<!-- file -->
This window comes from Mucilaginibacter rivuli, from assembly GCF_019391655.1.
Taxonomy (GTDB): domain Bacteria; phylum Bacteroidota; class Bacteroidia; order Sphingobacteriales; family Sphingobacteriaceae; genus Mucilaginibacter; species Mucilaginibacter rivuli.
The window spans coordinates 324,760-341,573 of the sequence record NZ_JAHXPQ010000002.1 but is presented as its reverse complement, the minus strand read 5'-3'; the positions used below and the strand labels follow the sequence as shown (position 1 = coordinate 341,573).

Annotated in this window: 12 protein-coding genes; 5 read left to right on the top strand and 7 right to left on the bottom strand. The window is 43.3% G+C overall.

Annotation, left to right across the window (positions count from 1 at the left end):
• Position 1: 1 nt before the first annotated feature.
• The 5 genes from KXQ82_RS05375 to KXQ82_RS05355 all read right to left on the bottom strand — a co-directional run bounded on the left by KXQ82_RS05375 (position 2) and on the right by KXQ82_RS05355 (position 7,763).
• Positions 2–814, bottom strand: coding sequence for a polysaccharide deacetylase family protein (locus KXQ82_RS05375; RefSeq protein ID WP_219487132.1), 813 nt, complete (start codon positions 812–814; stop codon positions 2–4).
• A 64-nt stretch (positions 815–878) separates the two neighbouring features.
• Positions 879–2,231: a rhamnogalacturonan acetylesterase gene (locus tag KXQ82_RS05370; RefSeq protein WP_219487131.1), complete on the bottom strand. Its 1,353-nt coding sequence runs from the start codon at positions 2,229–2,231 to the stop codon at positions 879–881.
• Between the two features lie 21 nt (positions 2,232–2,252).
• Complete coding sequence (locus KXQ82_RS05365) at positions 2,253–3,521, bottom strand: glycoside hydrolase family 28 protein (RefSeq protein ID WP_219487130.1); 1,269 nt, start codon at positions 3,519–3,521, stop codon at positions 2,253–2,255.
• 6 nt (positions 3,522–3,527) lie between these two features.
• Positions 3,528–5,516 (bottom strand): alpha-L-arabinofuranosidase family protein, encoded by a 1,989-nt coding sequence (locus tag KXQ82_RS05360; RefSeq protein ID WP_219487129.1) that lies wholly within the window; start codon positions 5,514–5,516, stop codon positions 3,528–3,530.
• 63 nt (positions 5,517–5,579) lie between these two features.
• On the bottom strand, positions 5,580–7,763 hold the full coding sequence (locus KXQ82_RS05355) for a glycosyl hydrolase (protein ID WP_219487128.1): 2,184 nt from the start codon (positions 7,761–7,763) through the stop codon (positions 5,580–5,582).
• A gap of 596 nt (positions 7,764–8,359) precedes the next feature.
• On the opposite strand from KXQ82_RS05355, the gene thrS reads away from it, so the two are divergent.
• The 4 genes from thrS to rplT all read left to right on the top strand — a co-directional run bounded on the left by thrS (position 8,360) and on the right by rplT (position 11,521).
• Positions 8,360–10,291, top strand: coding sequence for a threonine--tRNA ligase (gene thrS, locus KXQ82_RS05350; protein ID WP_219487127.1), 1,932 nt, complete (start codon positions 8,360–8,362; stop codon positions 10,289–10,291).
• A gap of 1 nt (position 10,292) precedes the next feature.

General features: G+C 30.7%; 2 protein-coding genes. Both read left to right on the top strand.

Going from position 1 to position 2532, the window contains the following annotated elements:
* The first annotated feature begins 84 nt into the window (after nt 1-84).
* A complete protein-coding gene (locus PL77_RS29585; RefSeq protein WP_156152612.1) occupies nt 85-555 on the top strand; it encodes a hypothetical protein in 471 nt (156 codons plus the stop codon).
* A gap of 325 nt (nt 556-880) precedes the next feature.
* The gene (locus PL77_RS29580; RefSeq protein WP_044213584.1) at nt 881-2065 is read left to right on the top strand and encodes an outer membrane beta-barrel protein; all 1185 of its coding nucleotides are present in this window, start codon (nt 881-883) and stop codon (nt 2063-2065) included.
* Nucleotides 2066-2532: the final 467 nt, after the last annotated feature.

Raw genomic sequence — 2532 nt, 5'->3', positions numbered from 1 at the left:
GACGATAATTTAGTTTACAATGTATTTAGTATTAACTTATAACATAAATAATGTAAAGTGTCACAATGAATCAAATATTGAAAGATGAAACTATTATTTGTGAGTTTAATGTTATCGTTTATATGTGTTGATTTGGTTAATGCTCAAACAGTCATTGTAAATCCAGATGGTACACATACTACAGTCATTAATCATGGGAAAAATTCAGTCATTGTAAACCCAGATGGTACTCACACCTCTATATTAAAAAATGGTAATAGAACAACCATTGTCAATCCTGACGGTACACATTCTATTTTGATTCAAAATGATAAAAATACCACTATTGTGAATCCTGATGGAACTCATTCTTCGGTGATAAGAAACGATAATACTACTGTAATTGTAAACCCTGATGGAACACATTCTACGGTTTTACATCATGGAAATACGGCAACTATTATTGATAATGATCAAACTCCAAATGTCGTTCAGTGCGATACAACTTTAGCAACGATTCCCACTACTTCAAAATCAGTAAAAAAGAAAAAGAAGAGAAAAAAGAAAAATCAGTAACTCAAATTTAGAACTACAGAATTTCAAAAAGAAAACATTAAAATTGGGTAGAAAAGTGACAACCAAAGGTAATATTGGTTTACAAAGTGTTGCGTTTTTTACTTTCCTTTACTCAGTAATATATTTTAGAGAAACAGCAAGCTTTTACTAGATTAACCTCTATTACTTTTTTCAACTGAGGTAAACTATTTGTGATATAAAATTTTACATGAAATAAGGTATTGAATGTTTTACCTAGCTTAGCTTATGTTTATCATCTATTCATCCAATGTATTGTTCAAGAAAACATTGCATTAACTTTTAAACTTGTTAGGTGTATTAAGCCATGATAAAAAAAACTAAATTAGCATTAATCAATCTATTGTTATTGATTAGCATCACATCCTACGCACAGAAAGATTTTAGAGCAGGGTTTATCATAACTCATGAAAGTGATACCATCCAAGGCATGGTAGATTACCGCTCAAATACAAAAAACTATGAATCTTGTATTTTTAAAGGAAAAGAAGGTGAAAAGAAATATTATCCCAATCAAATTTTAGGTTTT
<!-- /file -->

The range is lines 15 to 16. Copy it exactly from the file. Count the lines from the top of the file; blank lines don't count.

• 63 nt (positions 5,517–5,579) lie between these two features.
• On the bottom strand, positions 5,580–7,763 hold the full coding sequence (locus KXQ82_RS05355) for a glycosyl hydrolase (protein ID WP_219487128.1): 2,184 nt from the start codon (positions 7,761–7,763) through the stop codon (positions 5,580–5,582).